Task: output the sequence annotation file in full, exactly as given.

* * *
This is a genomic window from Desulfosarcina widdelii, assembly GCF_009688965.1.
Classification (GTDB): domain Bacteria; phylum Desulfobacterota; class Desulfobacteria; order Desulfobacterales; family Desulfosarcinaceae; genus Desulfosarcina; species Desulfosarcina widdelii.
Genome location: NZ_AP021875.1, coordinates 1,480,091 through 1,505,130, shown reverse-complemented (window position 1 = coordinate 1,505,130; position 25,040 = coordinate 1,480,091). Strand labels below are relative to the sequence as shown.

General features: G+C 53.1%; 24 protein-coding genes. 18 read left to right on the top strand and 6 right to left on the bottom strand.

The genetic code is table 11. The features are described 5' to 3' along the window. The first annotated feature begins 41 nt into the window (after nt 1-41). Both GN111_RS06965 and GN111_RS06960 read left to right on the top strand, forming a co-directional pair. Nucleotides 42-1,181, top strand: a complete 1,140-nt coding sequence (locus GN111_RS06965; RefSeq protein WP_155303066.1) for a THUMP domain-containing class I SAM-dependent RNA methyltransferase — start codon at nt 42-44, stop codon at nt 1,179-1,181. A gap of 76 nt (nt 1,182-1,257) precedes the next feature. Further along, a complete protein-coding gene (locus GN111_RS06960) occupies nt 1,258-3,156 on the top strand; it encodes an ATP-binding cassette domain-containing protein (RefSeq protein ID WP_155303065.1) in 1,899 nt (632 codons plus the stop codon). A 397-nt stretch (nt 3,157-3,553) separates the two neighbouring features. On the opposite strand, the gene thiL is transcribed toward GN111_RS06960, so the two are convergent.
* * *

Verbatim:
This is a genomic window from Desulfosarcina widdelii, assembly GCF_009688965.1.
Classification (GTDB): domain Bacteria; phylum Desulfobacterota; class Desulfobacteria; order Desulfobacterales; family Desulfosarcinaceae; genus Desulfosarcina; species Desulfosarcina widdelii.
Genome location: NZ_AP021875.1, coordinates 1,480,091 through 1,505,130, shown reverse-complemented (window position 1 = coordinate 1,505,130; position 25,040 = coordinate 1,480,091). Strand labels below are relative to the sequence as shown.

General features: G+C 53.1%; 24 protein-coding genes. 18 read left to right on the top strand and 6 right to left on the bottom strand.

The genetic code is table 11. The features are described 5' to 3' along the window. The first annotated feature begins 41 nt into the window (after nt 1-41). Both GN111_RS06965 and GN111_RS06960 read left to right on the top strand, forming a co-directional pair. Nucleotides 42-1,181, top strand: a complete 1,140-nt coding sequence (locus GN111_RS06965; RefSeq protein WP_155303066.1) for a THUMP domain-containing class I SAM-dependent RNA methyltransferase — start codon at nt 42-44, stop codon at nt 1,179-1,181. A gap of 76 nt (nt 1,182-1,257) precedes the next feature. Further along, a complete protein-coding gene (locus GN111_RS06960) occupies nt 1,258-3,156 on the top strand; it encodes an ATP-binding cassette domain-containing protein (RefSeq protein ID WP_155303065.1) in 1,899 nt (632 codons plus the stop codon). A 397-nt stretch (nt 3,157-3,553) separates the two neighbouring features. On the opposite strand, the gene thiL is transcribed toward GN111_RS06960, so the two are convergent.